Published Dec 09, 2019
8. Honey Boy
Directed by Alma Har'el
What could've been a massive eye roll ended up being a powerful tearjerker as Shia LaBeouf turned the lens on himself in more ways than one. Honey Boy was written by Shia while in rehab, and it's really about three Shias. There's the child Shia, the adult Shia and the actor Shia's father (played by Shia). It's a meta mess on paper, but the film itself is a stunning and profoundly personal look at a troubled upbringing made all the more powerful thanks to Alma Har'el's directorial magic. You may go into this film still thinking it's about Shia the meme, but you'll leave with a deeper understanding of Shia the man.
7. The Lighthouse
Directed by Robert Eggers
Though its premise of two gruff labourers trapped on a New England island by the elements leaves little question that it will lead to blood-curdling madness, Robert Eggers' The Lighthouse draws out this inevitability for all of the tension, comedy, pseudo-romance, and stomach churning horror it is worth. An aggressively textured film which envelops you entirely into its diabolic Lovecraftian rhythms through Eggers' formal design, the film is held down by enrapturing performances by Willem Dafoe and Robert Pattinson, who come across as coarse as the space they inhabit, while they probe the ugliness of man's very soul over one too many swigs of liquor. As haunting, harrowing and downright repugnant as this maritime hell might get, The Lighthouse is still one of the most raw and entertaining films of the year.
Directed by Ari Aster
At once nauseating and exhilarating, Ari Aster's latest film is a psychedelic-fuelled descent into the demonic rituals of a Nordic pagan cult. Adopting the folk-horror genre, Aster's Midsommar is essentially a breakup movie but with extra steps — and gore. Young partners Dani (Florence Pugh) and Christian (Jack Raynor) enter the film bound together by their own emotional trappings, but they soon take a trip that will tear them apart forever. At over two hours long, the movie is saturated with all the elements that make for great horror: psychological conflict, suspense and betrayal. In its hefty runtime, Midsommar dismantles preconceived assumptions about culture, gender, relationships, academia and more with ferocity — never straying away from the unsettling or animalistic. And it does so on the backdrop of cartoonishly beautiful folk art and wildlife, proving that Aster is just as adept at fantasy as he is at horror.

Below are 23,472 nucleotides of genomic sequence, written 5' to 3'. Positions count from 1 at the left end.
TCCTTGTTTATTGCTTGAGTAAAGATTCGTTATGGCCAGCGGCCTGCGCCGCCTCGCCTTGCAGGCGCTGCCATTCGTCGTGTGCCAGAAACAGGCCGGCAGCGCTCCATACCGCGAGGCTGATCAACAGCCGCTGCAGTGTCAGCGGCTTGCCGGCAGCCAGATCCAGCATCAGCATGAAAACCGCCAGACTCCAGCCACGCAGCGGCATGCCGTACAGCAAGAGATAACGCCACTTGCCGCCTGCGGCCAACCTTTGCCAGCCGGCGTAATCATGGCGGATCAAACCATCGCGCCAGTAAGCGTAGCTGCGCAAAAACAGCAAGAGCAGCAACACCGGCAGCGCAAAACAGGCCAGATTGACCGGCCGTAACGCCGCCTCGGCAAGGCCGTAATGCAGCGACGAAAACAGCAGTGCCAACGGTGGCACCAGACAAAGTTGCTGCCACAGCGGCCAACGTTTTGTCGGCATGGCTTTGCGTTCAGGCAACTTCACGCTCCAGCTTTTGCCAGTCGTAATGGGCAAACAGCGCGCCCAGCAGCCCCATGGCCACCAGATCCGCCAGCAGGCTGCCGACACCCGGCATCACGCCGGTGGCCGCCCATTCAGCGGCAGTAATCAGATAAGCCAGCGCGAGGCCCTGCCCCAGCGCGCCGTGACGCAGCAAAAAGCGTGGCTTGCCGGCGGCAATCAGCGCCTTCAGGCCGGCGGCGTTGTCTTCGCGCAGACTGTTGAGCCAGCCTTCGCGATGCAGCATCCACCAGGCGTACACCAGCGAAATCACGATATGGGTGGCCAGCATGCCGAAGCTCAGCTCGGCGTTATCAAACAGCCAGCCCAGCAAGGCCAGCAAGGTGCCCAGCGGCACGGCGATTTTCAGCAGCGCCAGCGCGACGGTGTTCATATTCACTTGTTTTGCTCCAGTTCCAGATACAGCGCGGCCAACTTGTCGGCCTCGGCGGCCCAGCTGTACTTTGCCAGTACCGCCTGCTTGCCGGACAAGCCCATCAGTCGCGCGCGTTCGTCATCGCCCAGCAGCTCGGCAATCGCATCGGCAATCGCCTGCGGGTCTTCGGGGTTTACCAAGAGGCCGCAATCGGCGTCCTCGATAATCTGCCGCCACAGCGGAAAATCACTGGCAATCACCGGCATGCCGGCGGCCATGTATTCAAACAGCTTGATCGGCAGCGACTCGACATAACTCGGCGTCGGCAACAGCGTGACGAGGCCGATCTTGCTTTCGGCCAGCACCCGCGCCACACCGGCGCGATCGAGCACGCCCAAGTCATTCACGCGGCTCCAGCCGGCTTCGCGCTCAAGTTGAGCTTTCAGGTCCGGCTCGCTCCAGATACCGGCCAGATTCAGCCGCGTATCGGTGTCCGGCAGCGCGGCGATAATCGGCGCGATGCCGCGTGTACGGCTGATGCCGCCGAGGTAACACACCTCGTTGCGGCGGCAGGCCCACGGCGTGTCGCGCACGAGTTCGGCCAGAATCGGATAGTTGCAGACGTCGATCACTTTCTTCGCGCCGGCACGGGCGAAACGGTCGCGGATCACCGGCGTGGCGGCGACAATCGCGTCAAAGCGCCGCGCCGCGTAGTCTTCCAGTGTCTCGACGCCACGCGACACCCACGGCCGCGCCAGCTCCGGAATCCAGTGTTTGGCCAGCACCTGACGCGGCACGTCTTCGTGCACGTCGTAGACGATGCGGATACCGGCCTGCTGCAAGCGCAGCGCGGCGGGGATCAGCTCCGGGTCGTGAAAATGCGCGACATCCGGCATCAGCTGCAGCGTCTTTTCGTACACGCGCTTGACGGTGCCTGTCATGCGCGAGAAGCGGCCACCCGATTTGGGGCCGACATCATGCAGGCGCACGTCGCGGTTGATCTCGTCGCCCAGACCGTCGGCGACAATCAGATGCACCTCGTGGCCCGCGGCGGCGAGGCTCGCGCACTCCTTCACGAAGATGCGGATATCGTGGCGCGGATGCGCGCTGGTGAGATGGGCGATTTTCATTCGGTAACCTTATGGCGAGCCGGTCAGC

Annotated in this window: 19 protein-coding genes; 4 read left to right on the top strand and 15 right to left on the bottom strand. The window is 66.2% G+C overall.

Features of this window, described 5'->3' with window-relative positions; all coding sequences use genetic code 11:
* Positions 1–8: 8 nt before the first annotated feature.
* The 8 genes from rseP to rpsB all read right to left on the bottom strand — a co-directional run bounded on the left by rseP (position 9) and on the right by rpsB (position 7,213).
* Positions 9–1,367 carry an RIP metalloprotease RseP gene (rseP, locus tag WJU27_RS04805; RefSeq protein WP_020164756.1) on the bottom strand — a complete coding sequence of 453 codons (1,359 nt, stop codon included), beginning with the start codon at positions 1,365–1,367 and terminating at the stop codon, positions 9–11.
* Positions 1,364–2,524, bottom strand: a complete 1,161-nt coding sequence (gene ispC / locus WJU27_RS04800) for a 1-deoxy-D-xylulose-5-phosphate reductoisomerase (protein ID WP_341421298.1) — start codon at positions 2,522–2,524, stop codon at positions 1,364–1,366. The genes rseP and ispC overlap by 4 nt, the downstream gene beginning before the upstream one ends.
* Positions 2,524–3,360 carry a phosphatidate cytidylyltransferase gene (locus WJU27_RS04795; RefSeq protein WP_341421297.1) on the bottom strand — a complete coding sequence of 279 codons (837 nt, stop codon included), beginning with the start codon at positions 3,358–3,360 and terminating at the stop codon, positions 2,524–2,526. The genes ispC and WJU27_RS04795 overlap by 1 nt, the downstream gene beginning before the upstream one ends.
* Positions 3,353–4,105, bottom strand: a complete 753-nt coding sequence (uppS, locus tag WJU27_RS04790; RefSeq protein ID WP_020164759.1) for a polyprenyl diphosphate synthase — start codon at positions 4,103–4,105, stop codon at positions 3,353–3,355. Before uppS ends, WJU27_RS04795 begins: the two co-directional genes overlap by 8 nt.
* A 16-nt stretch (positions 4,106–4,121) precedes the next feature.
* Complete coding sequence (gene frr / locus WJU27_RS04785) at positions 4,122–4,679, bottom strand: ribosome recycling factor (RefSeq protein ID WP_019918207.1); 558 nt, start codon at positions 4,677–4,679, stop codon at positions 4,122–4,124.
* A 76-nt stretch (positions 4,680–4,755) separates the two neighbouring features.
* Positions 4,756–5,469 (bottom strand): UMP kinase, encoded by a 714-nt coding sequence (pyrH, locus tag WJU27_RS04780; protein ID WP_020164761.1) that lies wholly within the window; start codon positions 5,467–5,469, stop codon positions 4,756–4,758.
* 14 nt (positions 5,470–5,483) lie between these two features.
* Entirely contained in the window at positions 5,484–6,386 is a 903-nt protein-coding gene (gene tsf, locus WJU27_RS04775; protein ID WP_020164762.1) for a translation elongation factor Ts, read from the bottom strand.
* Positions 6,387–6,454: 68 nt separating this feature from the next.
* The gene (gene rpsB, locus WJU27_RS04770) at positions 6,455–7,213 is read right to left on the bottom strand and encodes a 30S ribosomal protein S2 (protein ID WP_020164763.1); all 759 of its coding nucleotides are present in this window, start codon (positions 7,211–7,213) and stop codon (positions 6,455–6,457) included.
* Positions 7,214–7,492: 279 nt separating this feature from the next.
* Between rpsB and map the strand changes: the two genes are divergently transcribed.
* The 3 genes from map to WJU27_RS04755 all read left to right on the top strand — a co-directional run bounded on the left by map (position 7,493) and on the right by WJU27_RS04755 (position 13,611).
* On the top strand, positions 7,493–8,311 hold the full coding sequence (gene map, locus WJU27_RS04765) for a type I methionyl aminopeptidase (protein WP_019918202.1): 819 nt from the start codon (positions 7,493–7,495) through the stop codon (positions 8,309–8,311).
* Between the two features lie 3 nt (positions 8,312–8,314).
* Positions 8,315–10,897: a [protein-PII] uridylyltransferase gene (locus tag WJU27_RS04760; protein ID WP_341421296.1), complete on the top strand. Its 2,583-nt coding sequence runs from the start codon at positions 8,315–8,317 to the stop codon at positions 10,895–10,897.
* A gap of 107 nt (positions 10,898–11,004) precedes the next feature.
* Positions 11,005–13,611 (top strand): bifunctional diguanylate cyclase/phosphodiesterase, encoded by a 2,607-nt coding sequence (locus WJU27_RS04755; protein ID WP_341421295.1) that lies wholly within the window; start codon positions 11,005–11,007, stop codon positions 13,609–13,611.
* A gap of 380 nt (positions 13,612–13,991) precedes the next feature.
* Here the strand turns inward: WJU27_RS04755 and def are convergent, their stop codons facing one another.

5. Jojo Rabbit
Directed by Taika Waititi
There was a time where one could lampoon Nazis with abandon (see: The Producers, Inglourious Basterds) but that's over, thanks the resurgence of white supremacy into mainstream politics. And yet, Jojo Rabbit — where director Taika Waititi explores the mindset of a Hitler Youth cadet by portraying a buffoonish, imaginary version of the dictator — succeeds by juggling over-the-top gags with a touching story of familial love and compassion. With a wholly original concept and fresh take on enduring themes, Jojo Rabbit delves into the mindsets of Nazi sympathizers and dismantles them with the power of good ol' fashioned character development, heartfelt storytelling and silly jokes.
4. Portrait of a Lady on Fire
Directed by Céline Sciamma